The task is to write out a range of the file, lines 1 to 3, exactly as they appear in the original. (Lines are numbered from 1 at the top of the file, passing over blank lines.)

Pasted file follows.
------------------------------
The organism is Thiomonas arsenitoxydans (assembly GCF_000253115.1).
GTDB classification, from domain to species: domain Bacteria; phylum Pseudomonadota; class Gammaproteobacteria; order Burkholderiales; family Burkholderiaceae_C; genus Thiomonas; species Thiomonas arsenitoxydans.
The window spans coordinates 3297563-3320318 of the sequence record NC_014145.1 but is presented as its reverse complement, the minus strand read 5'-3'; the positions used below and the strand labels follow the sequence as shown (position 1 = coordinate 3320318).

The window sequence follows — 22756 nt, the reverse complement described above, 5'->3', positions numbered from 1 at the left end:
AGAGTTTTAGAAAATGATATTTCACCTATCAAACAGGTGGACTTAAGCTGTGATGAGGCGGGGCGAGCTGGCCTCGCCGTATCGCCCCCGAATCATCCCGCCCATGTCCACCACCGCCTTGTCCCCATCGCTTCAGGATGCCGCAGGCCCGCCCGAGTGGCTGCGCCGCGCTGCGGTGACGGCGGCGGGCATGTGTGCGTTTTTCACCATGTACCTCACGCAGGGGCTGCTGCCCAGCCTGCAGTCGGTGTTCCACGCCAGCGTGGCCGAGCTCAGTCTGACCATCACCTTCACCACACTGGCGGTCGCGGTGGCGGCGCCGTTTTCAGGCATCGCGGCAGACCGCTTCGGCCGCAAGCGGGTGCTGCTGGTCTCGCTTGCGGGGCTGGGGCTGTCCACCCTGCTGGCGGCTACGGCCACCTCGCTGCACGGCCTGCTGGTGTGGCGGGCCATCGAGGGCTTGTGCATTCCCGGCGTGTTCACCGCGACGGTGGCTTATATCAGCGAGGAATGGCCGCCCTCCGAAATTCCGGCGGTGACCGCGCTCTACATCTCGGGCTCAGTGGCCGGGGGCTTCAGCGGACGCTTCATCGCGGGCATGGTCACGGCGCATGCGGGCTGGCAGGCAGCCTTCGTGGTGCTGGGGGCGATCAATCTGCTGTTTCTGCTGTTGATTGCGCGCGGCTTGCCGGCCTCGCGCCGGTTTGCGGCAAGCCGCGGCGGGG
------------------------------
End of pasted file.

The organism is Thiomonas arsenitoxydans (assembly GCF_000253115.1).
GTDB classification, from domain to species: domain Bacteria; phylum Pseudomonadota; class Gammaproteobacteria; order Burkholderiales; family Burkholderiaceae_C; genus Thiomonas; species Thiomonas arsenitoxydans.
The window spans coordinates 3297563-3320318 of the sequence record NC_014145.1 but is presented as its reverse complement, the minus strand read 5'-3'; the positions used below and the strand labels follow the sequence as shown (position 1 = coordinate 3320318).